Islamic jihadists murder and terrorize other people based on their faith, but it is not permissible for Infidel authorities to take that into account. By actions like this one, Islamic supremacists in the U.S. are determined to end all effective resistance to their jihad.
NEWARK “” The New York Police Department’s years-long surveillance of Muslim businesses and mosques throughout the Northeast denigrated the Islamic faith and violated the constitutional rights of countless Muslim-Americans, according to a federal lawsuit filed in Newark today.
The suit, which is the first legal challenge of the NYPD’s spy operations, could mark the beginning of a historical movement, said Farhana Khera, executive director of Muslim Advocates, the civil rights group filing the suit on behalf of several New Jersey residents.
“This lawsuit is perhaps the most important legal challenge brought to date by American Muslims,” Khera said.
The eight plaintiffs are all Muslims from New Jersey and include a U.S. Army reservist, a Newark business owner who served in Vietnam and the imams of several mosques who were targeted by the NYPD Surveillance and Demographics unit.
The suit is calling for a “declaratory judgment” which labels specific surveillance of Muslims based on faith unconstitutional, said Glenn Katon, the legal director for Muslim Advocates.
Katon is also seeking a court order prohibiting the NYPD from future surveillance of Muslims based on faith and the destruction of all records compiled by the NYPD during its spy operations.
“When the NYPD says all Muslims are suspects we have a clear case of government denigrating religion,” Katon said.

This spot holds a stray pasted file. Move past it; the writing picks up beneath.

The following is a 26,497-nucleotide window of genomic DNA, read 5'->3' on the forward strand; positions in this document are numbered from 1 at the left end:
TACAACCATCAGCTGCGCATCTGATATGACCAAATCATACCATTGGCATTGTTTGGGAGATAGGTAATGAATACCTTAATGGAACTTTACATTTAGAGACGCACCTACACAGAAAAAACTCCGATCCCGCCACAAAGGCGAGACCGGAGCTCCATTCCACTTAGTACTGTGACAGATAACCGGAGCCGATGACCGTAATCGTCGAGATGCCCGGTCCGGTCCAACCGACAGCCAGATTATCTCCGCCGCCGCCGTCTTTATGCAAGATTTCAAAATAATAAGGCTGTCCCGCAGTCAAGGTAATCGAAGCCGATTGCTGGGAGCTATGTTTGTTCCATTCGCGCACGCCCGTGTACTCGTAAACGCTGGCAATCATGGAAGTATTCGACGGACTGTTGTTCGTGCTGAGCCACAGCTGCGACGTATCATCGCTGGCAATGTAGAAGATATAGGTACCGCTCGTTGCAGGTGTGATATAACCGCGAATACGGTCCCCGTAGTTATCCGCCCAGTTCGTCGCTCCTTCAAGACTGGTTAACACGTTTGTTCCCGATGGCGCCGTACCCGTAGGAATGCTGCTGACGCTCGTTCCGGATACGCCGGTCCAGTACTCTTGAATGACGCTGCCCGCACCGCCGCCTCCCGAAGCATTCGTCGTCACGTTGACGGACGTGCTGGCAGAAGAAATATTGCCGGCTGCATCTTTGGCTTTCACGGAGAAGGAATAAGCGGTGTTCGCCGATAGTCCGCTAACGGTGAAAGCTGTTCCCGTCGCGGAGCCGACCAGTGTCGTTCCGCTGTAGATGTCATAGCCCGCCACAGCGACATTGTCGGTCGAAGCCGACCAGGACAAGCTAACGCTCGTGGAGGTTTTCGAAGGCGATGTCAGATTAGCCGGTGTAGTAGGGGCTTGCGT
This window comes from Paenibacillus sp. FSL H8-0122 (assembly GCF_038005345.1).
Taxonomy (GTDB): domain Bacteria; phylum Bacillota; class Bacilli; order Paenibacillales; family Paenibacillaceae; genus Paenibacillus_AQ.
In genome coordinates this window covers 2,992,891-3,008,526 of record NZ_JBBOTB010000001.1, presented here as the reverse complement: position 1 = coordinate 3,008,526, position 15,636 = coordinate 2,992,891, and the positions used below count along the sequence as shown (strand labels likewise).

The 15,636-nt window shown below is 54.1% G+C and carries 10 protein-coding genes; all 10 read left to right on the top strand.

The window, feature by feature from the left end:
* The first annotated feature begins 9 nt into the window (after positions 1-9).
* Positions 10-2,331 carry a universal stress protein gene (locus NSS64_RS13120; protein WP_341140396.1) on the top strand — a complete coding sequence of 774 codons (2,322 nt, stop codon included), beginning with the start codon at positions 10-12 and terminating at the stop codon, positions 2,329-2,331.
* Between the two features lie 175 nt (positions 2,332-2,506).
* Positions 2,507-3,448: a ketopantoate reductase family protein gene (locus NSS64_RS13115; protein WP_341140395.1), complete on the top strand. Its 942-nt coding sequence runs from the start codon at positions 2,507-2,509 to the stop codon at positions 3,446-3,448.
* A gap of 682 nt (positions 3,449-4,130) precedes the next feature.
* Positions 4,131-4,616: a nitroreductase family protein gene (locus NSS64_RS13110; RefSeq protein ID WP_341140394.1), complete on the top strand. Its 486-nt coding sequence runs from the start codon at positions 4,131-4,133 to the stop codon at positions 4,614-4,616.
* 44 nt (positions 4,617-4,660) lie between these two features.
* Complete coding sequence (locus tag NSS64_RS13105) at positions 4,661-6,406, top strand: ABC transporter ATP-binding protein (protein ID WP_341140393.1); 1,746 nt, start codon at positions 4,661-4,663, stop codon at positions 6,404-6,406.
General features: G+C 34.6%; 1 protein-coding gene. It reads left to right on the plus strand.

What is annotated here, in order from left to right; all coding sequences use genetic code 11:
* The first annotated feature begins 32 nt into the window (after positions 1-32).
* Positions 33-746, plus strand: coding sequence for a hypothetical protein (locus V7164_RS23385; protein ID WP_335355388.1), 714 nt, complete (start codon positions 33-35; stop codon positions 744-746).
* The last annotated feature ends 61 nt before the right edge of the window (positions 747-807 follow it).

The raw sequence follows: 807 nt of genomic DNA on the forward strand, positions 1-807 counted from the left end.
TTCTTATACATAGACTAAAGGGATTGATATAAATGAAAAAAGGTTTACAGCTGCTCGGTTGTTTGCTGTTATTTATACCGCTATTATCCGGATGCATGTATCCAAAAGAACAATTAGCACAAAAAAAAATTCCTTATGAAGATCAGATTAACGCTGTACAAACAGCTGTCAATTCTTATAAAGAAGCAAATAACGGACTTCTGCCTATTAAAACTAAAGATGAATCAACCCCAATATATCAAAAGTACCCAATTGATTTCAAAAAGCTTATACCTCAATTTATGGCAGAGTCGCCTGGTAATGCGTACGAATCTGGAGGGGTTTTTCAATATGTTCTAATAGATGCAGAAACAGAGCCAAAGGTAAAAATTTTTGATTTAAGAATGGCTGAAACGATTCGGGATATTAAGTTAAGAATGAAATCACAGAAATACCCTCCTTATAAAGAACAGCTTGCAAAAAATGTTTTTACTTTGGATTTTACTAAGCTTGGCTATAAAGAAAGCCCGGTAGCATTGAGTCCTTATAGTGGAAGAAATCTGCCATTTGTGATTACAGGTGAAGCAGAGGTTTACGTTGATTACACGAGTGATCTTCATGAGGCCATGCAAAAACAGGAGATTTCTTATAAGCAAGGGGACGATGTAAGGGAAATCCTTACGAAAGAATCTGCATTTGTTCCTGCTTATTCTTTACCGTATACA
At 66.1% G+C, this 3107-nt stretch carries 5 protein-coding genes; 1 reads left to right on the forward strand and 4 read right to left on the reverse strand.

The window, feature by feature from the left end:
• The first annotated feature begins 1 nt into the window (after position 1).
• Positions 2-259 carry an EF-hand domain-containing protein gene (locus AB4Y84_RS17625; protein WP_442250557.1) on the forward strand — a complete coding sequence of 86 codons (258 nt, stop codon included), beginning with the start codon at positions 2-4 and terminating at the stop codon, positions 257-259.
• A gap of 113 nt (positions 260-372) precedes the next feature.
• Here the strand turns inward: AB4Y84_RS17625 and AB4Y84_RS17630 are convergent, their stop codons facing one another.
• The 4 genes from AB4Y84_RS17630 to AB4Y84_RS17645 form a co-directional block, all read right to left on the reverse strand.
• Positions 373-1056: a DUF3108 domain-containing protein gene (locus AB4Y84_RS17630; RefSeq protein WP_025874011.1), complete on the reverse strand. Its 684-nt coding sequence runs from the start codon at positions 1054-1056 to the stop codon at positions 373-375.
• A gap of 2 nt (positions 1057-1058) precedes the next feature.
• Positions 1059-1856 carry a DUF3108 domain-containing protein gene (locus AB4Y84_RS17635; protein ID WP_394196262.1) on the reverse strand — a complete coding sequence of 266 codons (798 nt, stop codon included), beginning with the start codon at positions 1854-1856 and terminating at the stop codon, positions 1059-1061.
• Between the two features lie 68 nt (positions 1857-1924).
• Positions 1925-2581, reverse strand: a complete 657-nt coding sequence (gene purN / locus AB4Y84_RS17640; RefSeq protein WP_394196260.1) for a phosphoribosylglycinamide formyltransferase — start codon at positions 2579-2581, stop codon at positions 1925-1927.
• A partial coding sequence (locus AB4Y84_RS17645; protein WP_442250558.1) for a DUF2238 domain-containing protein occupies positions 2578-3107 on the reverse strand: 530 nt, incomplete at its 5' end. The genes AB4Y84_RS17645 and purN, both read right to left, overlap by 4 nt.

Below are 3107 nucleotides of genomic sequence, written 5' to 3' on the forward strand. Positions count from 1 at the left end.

The OIC is trying to pressure Western countries to criminalize “denigration of religion.”
Katon said that while the lawsuit is focused on New Jersey residents, further legal action could involve New York residents as well.
Muslim Advocates considered including Newark police in the lawsuit, but ultimately there were too many conflicting reports about the extent of their involvement in NYPD operations in New Jersey.
All eight plaintiffs were New Jersey residents that were in one way or another watched during NYPD’s operations including at least two members of Rutgers’ Muslim Student Association.
In the month since the Associated Press released a 50-page document detailing the NYPD’s actions in Newark, several Muslim leaders in New Jersey have spoken out on the ways the report has had a “chilling effect” on the Muslim community.
“This is a blanket victimization of a suspect class,” said specialist Farhaj Hassan, a U.S. Army reservist and one of the plaintiffs. “I think this is what the pilgrims crossed the ocean to avoid.”
The suit comes two weeks after State Attorney Jeffrey Chiesa announced the completion of a three-month review into the NYPD’s actions in New Jersey. His office found New York investigators did nothing wrong or criminal, leaving many Muslim leaders in New Jersey to feel like the lawsuit was a last resort to vindicate themselves.
“They don’t have the right to spy and do surveillance on innocent people, on good citizens,” said Newark Imam Abdul Kareem Muhammad’
The NYPD could not be reached for comment immediately, but on Tuesday NYPD Deputy Commissioner of Public Information Paul Browne said, “I refer you to the New Jersey AG”s report and to the fact that NYPD activities in New Jersey were lawful, appropriate and in keeping with efforts there, in New York, and around the world to prevent terrorists from returning here to kill more New Yorkers.”